Survey: Recession's effects fading for some churches
March 30th, 2011
12:22 PM ET

Survey: Recession's effects fading for some churches

By Dan Gilgoff, CNN.com Religion Editor

(CNN) - The worst of the recession may be over for some of America’s churches, a survey released Wednesday on religions donations indicated.

According to the survey, called State of the Plate, 43% of churches saw a rise in contributions in 2010, compared to 36% that saw an increase the year before.

Meanwhile, 39% of churches saw their giving dip last year, down from 47% that reported declines in 2009.

The survey, which is not scientific, garnered responses in February and March from 1,507 churches, most of them U.S.-based. The survey included responses from 86 churches from other countries, primarily Canada.

“Giving increases have begun to provide a glimmer of hope for many churches,” the survey reported.

The economic recession has taken a financial toll on many churches, with some filing for bankruptcy or struggling to hold onto property.

Smaller churches were hardest hit in 2010, with about 4 in 10 seeing contributions decline, compared to 3 in 10 megachurches – those with 2,000 or more weekly attendees.

The survey was co-sponsored by Christian ministry Maximum Generosity, publisher Christianity Today International and the Evangelical Council for Financial Accountability.

Churches responding to the survey represent evangelical (24%), Baptist (23%), Independent/Non-denominational (21%), mainline Protestant (13%), Charismatic/Pentecostal (12%), Catholic/Orthodox (2%) and other Christian traditions (5%).

The survey also asked about President Barack Obama’s proposal to reduce tax deductions for charitable donations among wealthy Americans, with 9 in 10 churches reporting they would be negatively affected by such a move.

- CNN Belief Blog Co-Editor

Filed under: Christianity • Church • Money & Faith

soundoff (286 Responses)
  1. Yonathan

    Actually the thing that scares me most is that the State of Nevada knihts it's just fine for me to drive without my glasses! I only took them off before the vision test on a lark.

    April 4, 2012 at 2:41 am |
  2. Casey

    CNN should re-name this the "Lack of Belief Blog". God bless you all.

    April 3, 2011 at 11:07 pm |
  3. Josh

    Reality, In response to your post
    "Current problems:

    Adulterous preachers, pedophiliac clerics, "propheteering/ profiteering" evangelicals and atonement theology"
    The Bible specifically mentions this event as a a sign of the end of times.

    "4 Jesus answered: “Watch out that no one deceives you. 5 For many will come in my name, claiming, ‘I am the Messiah,’ and will deceive many. 6 You will hear of wars and rumors of wars, but see to it that you are not alarmed. Such things must happen, but the end is still to come. 7 Nation will rise against nation, and kingdom against kingdom. There will be famines and earthquakes in various places. 8 All these are the beginning of birth pains.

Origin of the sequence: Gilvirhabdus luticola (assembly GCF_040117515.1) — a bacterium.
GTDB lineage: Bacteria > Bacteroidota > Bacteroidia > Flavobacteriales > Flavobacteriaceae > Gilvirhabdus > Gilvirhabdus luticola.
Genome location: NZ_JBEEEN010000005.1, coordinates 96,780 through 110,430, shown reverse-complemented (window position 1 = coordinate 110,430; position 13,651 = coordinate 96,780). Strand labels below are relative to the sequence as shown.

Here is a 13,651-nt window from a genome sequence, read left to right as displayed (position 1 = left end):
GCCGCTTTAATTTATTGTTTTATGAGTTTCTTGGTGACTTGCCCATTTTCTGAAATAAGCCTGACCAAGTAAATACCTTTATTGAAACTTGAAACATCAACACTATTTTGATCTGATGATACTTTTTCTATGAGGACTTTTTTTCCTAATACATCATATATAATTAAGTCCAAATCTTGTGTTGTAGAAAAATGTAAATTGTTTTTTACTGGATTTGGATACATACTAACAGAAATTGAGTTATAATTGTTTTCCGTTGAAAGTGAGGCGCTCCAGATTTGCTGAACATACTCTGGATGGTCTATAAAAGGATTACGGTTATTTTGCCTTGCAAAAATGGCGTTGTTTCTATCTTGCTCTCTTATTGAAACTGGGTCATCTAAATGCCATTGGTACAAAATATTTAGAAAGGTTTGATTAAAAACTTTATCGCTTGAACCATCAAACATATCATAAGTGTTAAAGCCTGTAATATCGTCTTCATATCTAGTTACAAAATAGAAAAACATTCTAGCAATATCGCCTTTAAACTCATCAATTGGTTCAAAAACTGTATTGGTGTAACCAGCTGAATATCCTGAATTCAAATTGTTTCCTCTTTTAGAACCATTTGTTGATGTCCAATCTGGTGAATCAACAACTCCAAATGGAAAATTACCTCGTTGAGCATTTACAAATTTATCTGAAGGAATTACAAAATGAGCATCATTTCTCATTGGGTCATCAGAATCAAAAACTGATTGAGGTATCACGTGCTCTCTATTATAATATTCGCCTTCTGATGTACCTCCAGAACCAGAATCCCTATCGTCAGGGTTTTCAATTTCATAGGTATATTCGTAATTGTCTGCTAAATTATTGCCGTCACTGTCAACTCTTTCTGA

9 “Then you will be handed over to be persecuted and put to death, and you will be hated by all nations because of me. 10 At that time many will turn away from the faith and will betray and hate each other, 11 and many false prophets will appear and deceive many people. 12 Because of the increase of wickedness, the love of most will grow cold, 13 but the one who stands firm to the end will be saved. 14 And this gospel of the kingdom will be preached in the whole world as a testimony to all nations, and then the end will come. – Matthew 24:4-11"

    April 1, 2011 at 2:07 pm |
  4. Frederica

    Reading the entire Holy Bible naturally and inevitably leads to the doctrine of the Holy Trinity. Those who say otherwise never read the Bible – they must be dismissed as unbiblical, unscholarly and errorneous.

    April 1, 2011 at 5:57 am |
    • bp

      Read it 5 times, I do not consider myself to be " unscholarly and errorneous." I The only logical thought that I can come to with the comment you made is that your unwilling to accept any sort of argument the counters yours. By shrugging off anything that could hurt your faith you unfortunatley box yourself in and stunt your mental capacity to learn. However I offer a counter argument you should seriously consider. If your faith is strong in a higher power thats fine, and if your not worried about loosing faith then what would it hurt to read up on opposing points of view that counter your own? There is actually a benfit from this as once you start looking into these counter ideas you may effectively argue against them since you would actually understand the topic better. Don't close your mind off in a dark room, its a waste, at least contribute effectively to the debate than slandering your opponents.

      April 5, 2011 at 11:34 pm |
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About this blog

The CNN Belief Blog covers the faith angles of the day's biggest stories, from breaking news to politics to entertainment, fostering a global conversation about the role of religion and belief in readers' lives. It's edited by CNN's Daniel Burke with contributions from Eric Marrapodi and CNN's worldwide news gathering team.